The spoon at the top is from the Paiwan. Many of their carvings are of snakes and this spoon captures the coil and scale pattern of a snake. The spoon on the bottom is from the Rukai. The Rukai often used boxwood, the bowl shape is leaf-like and the handle has geometric carving.
The Ainu are an indigenous people of northern Japan. One line of “spoon evolution” goes something like: cupped hand, shell, shell with handle, carved spoon. Here you go, shell with handle.
If you look closely, there is carving on the handle of this Ainu ladle. In the gallery are two more Ainu spoons with some nice carving.
Some spoon forms rarely change. The painting at the top is by Takeuchi Seiho (1864-1942). The bowl, jointed bamboo tea spoon and whisk are from an Edo era (18th century) traveler’s tea set.
I have two of these rice spoons or scoops (regular size) made of bamboo and use them all the time, not just for rice. Next trip to Japan I am going to Miyajima to see this giant rice spoon made of zelkova wood. It is 7.7 meters long, 2.7 meters wide and weighs 2.5 metric tons (25’3” x 8’10” and 5512 lb). If there is a giant ball of string nearby I’m going there, too.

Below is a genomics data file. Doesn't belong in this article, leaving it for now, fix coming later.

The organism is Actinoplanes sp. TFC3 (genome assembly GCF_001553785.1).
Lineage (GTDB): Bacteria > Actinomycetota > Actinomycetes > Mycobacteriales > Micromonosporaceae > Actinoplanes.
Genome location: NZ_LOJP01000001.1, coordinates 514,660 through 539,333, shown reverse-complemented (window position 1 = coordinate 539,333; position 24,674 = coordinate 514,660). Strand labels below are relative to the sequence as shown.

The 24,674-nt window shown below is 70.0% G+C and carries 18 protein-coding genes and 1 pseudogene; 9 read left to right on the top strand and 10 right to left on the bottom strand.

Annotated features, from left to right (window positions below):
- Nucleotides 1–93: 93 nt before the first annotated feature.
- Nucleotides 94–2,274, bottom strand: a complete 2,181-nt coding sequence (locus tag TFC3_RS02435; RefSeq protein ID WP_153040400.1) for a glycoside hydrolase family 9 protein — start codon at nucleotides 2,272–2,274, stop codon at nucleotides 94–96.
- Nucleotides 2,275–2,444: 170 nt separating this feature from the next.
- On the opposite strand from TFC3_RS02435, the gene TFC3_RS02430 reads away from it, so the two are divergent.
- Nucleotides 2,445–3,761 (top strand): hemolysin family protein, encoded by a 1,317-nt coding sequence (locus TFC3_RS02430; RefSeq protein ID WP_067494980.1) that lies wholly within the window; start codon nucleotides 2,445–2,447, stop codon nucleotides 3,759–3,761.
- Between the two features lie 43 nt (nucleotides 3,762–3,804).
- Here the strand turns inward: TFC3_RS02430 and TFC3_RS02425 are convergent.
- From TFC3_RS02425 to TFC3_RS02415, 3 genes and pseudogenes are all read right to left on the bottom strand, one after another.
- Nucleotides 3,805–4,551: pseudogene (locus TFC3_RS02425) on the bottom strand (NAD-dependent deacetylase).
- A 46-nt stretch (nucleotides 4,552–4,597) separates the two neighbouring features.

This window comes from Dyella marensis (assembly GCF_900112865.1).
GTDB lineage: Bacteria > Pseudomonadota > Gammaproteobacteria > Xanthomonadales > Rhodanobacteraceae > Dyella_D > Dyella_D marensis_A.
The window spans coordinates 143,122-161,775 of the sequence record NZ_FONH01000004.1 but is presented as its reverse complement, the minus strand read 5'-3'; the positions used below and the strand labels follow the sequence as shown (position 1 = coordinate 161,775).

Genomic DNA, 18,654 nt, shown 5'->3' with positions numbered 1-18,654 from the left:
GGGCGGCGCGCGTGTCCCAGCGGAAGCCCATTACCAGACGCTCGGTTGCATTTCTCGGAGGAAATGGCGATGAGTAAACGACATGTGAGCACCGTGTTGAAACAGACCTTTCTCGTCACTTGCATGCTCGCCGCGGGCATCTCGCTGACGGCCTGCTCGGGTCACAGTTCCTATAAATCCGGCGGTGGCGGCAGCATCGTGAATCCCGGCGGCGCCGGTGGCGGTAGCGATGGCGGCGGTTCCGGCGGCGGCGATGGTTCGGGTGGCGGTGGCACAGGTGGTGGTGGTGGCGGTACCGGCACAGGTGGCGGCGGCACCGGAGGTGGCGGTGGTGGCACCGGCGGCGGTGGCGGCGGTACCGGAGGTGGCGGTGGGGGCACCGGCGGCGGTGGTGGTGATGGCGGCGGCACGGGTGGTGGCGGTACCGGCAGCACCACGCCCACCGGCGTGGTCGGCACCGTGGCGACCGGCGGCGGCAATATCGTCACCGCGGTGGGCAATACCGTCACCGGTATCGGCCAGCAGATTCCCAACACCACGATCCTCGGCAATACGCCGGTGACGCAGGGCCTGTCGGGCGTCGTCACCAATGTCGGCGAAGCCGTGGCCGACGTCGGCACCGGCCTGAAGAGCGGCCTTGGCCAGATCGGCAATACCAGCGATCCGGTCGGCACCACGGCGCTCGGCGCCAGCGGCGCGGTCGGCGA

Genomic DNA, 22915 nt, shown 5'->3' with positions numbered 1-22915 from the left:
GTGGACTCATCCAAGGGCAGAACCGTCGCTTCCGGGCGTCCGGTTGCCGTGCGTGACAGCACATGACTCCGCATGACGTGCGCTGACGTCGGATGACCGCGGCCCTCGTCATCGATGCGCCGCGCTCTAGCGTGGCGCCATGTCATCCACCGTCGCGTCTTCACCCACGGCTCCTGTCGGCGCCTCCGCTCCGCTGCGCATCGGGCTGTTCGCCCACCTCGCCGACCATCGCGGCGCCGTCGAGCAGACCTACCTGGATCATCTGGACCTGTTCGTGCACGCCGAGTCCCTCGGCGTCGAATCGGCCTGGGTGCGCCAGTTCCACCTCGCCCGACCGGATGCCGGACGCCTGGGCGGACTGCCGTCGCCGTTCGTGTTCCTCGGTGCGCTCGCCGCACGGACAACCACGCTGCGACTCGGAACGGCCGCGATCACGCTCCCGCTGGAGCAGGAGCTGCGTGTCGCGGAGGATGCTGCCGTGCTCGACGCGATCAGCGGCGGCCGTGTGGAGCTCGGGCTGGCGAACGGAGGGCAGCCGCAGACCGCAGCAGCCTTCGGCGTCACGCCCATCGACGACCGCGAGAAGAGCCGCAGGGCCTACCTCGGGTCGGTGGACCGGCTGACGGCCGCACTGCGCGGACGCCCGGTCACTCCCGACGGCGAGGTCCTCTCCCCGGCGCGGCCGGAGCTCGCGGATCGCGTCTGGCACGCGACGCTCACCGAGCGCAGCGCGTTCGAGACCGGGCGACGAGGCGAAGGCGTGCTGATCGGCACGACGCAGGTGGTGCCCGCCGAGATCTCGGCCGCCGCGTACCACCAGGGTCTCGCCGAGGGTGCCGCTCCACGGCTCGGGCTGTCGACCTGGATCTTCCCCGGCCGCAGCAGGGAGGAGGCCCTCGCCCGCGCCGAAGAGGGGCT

The “New” World
The Wari pre-dated the Inca (early Wari culture is dated around 1200 B.C) and had a rich craft tradition of carving, ceramics, weaving and stonework. As you can see below, they made an awesome hat-no way I would leave that out.
Like many cultures there is a repetition of design that gives a unity to their work.
Whether the spoon handle is topped with a bird (top) or a human the design is part of a cohesive whole. There is uniformity but no dullness in the repeated forms.